Perennial Garden Design

Dig into the wonderful world of perennials. These come-back plants boast beauty that just gets better year after year.

Purple Fountain Grass, Black Eyed Susan, Hardy Hibiscus

Perennial Border

An eye-catching perennial border packed with season-long color makes any landscape sing.

Photo by:

An eye-catching perennial border packed with season-long color makes any landscape sing.

Discover the joy of growing perennials by devoting a planting bed to these terrific plants. Perennials are the original come-back kids, returning year after year to grace a garden with beauty. Having a good perennial garden design doesn’t mean you have to hire a professional. You can conquer the learning curve on mixing and matching perennials by mastering a few key concepts.

Before jumping into perennial garden design, review some basics about these plants. Perennials are non-woody plants that, unlike annuals, live for more than two years. The top growth usually dies back once a hard frost arrives, but growth resumes from roots or stems the following spring.

From year to year, perennial clumps tend to increase in size. In favorable conditions, a modest few stems of garden phlox may multiply into a two-foot-wide clump over two growing seasons. Some perennials, like yarrow or bee balm, gradually claim more and more garden real estate as stems spread underground. An effective perennial garden design must consider mature plant size and include some wiggle room to accommodate plant spread.

Unlike their annual cousins, perennials don’t usually provide a season-long flower show. Most perennials bloom for a two- to four-week window and then display foliage for the rest of the growing season. To create a perennial garden design with non-stop color, choose plants that flower in sequence throughout the growing season. You can also count on perennials with colorful foliage and annuals tucked among perennials to extend the color display.

Mixing and matching perennials may seem daunting, but if you follow a few basic rules, you can craft an eye-catching perennial garden design. Start by choosing two or three colors you want to see in your garden, and find plants that deliver those hues in either flowers or foliage. Explore flowering windows, and select perennials that open blooms at different points in the growing season.

Also consider how the plants’ leaves will look side by side. Aim to create a plant partnership that’s visually appealing when perennials are in and out of bloom. Above all, make sure the plants you intend to pair have similar growing requirements.

Focus on creating two or three plant combinations for a perennial garden design, and then contemplate how to bring those combinations together into a cohesive whole. You might count on white-flowering perennials or foliage plants to bridge the gap between combinations. Repeat combinations along a planting bed to create continuity in your perennial garden design. If you have a favorite plant or color, repeat that throughout your planting bed to draw the eye through the design.

In a one-sided planting bed, stair-step plant heights—tall plants in back, short ones in front. If your perennial garden design is a free-standing bed that will be viewed from all sides, put the tallest plants in the middle of the design and stair-step heights to bed edges.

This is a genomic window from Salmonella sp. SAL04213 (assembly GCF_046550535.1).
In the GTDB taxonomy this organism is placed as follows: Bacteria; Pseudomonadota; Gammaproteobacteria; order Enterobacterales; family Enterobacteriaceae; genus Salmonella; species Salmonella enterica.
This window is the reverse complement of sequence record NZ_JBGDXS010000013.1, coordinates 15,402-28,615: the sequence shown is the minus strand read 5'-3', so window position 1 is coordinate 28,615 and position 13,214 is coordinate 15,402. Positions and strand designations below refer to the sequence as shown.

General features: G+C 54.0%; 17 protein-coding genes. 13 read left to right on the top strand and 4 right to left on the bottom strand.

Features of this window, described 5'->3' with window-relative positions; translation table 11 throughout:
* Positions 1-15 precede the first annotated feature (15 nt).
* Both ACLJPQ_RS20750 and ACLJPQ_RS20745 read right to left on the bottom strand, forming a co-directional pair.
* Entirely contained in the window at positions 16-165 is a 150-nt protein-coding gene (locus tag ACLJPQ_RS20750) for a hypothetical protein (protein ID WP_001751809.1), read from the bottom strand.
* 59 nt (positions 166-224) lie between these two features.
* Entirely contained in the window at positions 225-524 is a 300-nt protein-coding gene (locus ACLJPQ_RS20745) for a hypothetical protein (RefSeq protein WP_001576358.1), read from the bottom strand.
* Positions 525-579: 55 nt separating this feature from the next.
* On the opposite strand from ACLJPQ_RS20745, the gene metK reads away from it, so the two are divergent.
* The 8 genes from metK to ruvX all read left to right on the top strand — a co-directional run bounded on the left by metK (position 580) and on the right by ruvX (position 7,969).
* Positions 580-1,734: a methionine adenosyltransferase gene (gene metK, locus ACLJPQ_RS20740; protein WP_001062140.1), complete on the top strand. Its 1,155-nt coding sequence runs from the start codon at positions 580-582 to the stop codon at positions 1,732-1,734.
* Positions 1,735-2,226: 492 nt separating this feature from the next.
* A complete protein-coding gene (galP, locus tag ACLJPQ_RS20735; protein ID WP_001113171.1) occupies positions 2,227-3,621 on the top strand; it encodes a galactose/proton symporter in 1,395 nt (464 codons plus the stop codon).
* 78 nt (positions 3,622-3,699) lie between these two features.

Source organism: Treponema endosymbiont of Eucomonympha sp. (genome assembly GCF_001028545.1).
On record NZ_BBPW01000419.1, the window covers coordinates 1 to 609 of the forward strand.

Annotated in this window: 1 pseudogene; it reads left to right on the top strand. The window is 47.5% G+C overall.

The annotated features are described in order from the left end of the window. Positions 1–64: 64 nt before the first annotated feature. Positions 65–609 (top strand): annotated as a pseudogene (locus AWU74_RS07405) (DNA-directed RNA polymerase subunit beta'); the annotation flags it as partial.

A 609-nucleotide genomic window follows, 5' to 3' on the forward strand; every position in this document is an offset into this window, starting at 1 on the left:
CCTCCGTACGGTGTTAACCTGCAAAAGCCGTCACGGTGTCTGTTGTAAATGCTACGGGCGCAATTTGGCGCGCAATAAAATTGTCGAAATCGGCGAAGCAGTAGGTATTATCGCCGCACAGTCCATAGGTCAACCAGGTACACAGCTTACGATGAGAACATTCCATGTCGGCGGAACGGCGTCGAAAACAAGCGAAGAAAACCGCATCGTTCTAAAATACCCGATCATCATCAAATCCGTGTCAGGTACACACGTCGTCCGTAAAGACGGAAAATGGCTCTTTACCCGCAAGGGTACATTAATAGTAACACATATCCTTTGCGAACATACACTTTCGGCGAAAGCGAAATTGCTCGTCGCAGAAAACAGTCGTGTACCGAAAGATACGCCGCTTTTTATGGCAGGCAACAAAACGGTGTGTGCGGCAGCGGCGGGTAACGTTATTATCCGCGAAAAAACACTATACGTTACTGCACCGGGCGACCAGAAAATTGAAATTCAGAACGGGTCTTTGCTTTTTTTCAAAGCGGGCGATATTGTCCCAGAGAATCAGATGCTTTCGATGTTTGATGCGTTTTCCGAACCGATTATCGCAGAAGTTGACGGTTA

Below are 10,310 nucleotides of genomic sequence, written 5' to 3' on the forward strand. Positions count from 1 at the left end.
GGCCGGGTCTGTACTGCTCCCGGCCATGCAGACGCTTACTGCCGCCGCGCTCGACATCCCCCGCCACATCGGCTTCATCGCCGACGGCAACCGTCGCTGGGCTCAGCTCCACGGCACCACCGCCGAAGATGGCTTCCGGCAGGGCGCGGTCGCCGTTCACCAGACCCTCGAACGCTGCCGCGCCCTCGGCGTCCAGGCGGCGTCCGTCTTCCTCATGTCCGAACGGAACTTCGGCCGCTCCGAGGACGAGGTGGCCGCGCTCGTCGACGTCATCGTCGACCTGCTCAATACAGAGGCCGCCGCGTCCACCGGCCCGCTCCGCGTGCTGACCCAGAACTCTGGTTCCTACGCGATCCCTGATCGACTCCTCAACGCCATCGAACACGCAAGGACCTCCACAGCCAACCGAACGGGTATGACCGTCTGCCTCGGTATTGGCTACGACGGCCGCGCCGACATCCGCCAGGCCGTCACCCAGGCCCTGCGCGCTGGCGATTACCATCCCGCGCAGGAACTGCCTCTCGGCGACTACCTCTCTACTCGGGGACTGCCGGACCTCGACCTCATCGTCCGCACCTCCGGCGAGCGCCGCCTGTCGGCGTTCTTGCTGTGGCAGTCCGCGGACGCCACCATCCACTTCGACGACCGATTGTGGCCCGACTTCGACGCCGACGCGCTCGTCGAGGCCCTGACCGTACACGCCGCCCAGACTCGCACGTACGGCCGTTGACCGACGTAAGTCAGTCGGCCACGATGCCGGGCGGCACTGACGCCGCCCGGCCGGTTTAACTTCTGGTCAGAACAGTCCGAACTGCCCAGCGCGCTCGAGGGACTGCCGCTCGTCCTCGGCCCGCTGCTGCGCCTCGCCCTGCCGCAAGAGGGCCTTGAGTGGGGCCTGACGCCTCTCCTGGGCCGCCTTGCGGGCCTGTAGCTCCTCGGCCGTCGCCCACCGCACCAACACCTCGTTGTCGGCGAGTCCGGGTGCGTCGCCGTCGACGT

To have an attractive perennial garden design year-round, don’t forget to consider the winter appearance of your planting area. Incorporate structures, such as a trellis, birdbath, sculpture or bench, to interject a design element that will hold it own in every season. You might also select perennials that retain sculptural seedheads through winter, such as ornamental grasses, black-eyed susan or coneflowers.

Next Up

Growing Monarda: When to Plant and How to Grow Bee Balm

Your garden will be buzzing—with helpful bees and compliments—when you plant colorful monarda, or bee balm.

Planting and Growing Garden Phlox

Learn how to plant, grow and care for this perennial charmer in your garden.

Planting and Growing Milkweed

Welcome endangered monarchs and other beautiful butterflies to your yard with milkweed. We tell you how, when and where to grow different types of milkweed — including butterfly weed, common milkweed, swamp milkweed and showy milkweed — as well as where to get milkweed seeds.

Egyptian Walking Onions

These perennial onions travel across the garden over the years as their ingenious top-set bulblets take root to create new plants. Learn more about this perennial vegetable, including how to grow it in your garden and use it in the kitchen.

Planting and Growing Joe Pye Weed

Forget the "weed" in this plant's name. Joe Pye weed is actually a wildflower that invites lots of lovely butterflies to your garden.

What Is an English Garden?

Learn the elements of enchanting English gardens, and discover ways to translate that style to your yard.

How to Plant and Grow Anemone Flower

Looking for brilliant blooms to take your garden from spring to summer to fall? Easy-to-grow anemones are the answer.

How to Design a Container Garden

Follow this simple design concept and boost the impact of your container gardens with plants of various sizes, textures and color combinations.

Celebrate Birthdays With Birth Month Flowers

Like gemstones, birthday month flowers have different meanings. Which one is yours?

How to Plant and Grow Chinese Evergreen

Caring for Chinese evergreens is easy, and these pretty houseplants brighten rooms with low light, or even no natural light, with their leaves of pink, green, creamy white and red.

Go Shopping

Get product recommendations from HGTV editors, plus can’t-miss sales and deals.

Follow Us Everywhere

Join the party! Don't miss HGTV in your favorite social media feeds.